However, after working in the medical field for the past ten years,
both pre-hospital (EMS) and in-hospital (ED), 
being patient's and their family's verbal punching bag is starting to take a hefty toll.
(I had at lease 3 such encounters on this past shift--hence my need to vent and
subsequent desire to bash my head against the wall)   

Seeing people always at their worst = Bringing me to the point that I'd like to rip my hair out alongside of them in frustration at all of their frustrations.
Bursting into uncontrollable tears with the very much alone, elderly lady at the sad decline of her life. And then erupt into hysterical laughter in front of the 19 year old, upon hearing of his idiocy.
You shot yourself up with what cleaning fluid???

My decision not to go back to nursing school–probably a good idea, in this case and at this time :)
I feel the word burnout, might soon apply.

Seriously, though, there are and always will be aspects of this job I love, don't misunderstand.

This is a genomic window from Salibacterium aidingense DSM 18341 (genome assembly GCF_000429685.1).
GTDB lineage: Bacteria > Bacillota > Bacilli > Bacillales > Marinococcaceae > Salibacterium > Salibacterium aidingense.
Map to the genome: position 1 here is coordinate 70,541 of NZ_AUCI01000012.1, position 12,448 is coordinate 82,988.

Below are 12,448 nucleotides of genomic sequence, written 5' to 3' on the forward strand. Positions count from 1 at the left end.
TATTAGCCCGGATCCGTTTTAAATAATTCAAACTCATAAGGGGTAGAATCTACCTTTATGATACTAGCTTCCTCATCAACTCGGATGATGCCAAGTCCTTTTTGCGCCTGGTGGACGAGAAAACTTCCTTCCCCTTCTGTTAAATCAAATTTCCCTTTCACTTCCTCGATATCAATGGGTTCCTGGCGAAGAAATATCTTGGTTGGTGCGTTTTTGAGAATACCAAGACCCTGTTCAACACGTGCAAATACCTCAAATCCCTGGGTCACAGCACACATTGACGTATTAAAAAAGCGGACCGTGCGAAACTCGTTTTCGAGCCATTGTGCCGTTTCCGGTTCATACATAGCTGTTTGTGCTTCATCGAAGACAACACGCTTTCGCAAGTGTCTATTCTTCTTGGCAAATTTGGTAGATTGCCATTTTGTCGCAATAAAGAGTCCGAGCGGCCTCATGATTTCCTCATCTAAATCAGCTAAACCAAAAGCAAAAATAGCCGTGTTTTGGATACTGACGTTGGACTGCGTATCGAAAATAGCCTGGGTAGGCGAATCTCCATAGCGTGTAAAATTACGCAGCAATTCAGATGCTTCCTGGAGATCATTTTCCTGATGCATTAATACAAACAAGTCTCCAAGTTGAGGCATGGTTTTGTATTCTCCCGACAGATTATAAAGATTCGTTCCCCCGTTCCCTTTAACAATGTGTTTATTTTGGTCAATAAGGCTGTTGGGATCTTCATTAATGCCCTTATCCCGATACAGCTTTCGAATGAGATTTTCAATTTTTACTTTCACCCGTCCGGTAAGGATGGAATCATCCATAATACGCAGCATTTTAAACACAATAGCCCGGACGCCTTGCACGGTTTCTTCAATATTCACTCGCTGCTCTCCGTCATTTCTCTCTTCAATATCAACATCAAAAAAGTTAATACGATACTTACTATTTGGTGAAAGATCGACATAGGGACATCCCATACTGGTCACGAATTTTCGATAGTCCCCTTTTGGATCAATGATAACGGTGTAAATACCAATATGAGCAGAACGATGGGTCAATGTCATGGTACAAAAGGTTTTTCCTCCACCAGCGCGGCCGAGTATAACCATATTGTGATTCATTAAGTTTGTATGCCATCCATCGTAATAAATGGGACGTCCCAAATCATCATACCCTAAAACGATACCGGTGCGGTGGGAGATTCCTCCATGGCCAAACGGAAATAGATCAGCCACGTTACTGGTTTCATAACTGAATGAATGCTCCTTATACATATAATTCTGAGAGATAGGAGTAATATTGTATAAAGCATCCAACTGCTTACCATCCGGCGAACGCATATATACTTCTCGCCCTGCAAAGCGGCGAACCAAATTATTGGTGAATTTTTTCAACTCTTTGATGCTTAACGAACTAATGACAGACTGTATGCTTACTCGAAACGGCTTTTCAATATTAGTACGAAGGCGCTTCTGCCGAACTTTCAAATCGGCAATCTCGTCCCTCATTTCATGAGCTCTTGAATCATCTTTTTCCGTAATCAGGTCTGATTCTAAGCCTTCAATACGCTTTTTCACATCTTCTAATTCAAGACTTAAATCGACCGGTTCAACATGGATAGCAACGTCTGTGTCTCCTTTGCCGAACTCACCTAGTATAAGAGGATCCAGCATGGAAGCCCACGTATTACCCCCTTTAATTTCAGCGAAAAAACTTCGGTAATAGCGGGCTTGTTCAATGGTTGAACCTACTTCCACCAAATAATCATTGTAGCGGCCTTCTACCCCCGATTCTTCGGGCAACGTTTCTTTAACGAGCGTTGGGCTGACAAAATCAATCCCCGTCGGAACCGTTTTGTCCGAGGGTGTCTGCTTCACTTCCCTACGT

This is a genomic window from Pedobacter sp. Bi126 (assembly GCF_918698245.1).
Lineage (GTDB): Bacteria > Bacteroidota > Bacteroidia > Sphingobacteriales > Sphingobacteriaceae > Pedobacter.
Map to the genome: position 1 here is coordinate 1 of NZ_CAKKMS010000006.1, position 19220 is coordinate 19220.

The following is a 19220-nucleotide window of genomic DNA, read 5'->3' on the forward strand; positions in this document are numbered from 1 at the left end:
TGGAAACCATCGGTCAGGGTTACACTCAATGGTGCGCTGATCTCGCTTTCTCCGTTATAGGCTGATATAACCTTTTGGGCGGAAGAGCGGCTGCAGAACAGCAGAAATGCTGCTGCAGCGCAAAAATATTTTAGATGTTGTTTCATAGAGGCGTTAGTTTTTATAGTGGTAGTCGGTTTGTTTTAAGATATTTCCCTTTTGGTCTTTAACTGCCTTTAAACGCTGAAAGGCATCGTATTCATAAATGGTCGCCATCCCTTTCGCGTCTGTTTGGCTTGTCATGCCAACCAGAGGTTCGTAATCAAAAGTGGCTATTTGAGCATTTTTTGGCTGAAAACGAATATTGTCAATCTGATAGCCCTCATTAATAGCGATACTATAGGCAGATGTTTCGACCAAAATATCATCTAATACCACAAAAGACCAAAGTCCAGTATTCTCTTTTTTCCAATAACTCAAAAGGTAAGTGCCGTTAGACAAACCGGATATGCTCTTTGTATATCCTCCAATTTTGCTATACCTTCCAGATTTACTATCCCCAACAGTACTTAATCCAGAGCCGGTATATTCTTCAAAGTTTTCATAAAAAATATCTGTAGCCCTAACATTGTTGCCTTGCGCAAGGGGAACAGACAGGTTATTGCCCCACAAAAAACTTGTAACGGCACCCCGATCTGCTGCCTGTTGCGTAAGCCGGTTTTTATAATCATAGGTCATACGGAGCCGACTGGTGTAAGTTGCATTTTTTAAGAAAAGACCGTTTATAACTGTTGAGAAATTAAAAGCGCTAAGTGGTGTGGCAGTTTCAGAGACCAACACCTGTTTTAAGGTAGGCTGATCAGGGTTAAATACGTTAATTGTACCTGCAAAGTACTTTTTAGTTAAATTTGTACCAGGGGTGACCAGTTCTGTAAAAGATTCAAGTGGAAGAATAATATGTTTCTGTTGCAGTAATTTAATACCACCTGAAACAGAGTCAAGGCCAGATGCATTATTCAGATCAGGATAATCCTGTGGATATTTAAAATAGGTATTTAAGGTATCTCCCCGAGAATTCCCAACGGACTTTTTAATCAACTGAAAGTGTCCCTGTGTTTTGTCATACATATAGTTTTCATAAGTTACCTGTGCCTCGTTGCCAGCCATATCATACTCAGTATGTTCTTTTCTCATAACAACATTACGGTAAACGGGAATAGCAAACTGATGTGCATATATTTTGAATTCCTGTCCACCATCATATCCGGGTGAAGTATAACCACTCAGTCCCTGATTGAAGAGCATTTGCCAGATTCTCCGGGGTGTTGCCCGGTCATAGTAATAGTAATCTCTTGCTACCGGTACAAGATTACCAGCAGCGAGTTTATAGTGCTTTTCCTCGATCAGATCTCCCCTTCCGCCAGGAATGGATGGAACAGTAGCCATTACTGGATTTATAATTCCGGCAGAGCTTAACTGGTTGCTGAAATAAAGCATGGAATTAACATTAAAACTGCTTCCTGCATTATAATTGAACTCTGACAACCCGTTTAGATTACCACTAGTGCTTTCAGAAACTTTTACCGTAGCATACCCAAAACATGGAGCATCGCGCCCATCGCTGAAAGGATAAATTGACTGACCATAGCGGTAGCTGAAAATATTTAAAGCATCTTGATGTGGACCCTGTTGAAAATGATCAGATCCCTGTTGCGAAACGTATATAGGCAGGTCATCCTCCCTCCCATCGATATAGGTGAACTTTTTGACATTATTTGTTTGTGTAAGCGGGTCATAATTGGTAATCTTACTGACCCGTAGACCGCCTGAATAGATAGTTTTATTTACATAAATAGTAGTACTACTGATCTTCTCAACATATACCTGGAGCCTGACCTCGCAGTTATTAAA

There is nothing quite like being there to help reverse a bad situation and make it better.
The bond that forms between you and co-workers as you step into the grisly and griddy "trenches"
day after day, is unlike many other professions.
Seeing things one shouldn't have to see and deal with 
and try and fix, over and over again.
It's tough.
It's often gag-worthy.
Can be very rewarding.
But also very costly.

Maybe I just need to get off night shift too.
That might help.
Although I love the peoples I work with.

Everything just seems more drawn out and taxing on that shift.
Eating "lunch" at 2 in the morning just feels wrong.
Could it be because humans ARE NOT nocturnal??!
No one should have to be awake at 330 in the morning.
Why can't life just close down at a certain time?
Everything go into pause mode, until the sun rises?

How sweet that would be :)

So to all my fellow medical workers
busy bee night shift-ers,

I salute you!

[and thanks for reading this fun filled diatribe:)]
The journey home to my pillow :)

Friday, February 10, 2012

The Glass Virgin meets The Wingless Bird

Annabelle LaGrange is a sheltered little girl, brought up in a rich country home, 
and very much a daddy's girl.

That is until one fateful day when she uncovers secrets about her 
father, a glassworks manufacturer, that change her opinion of him forever.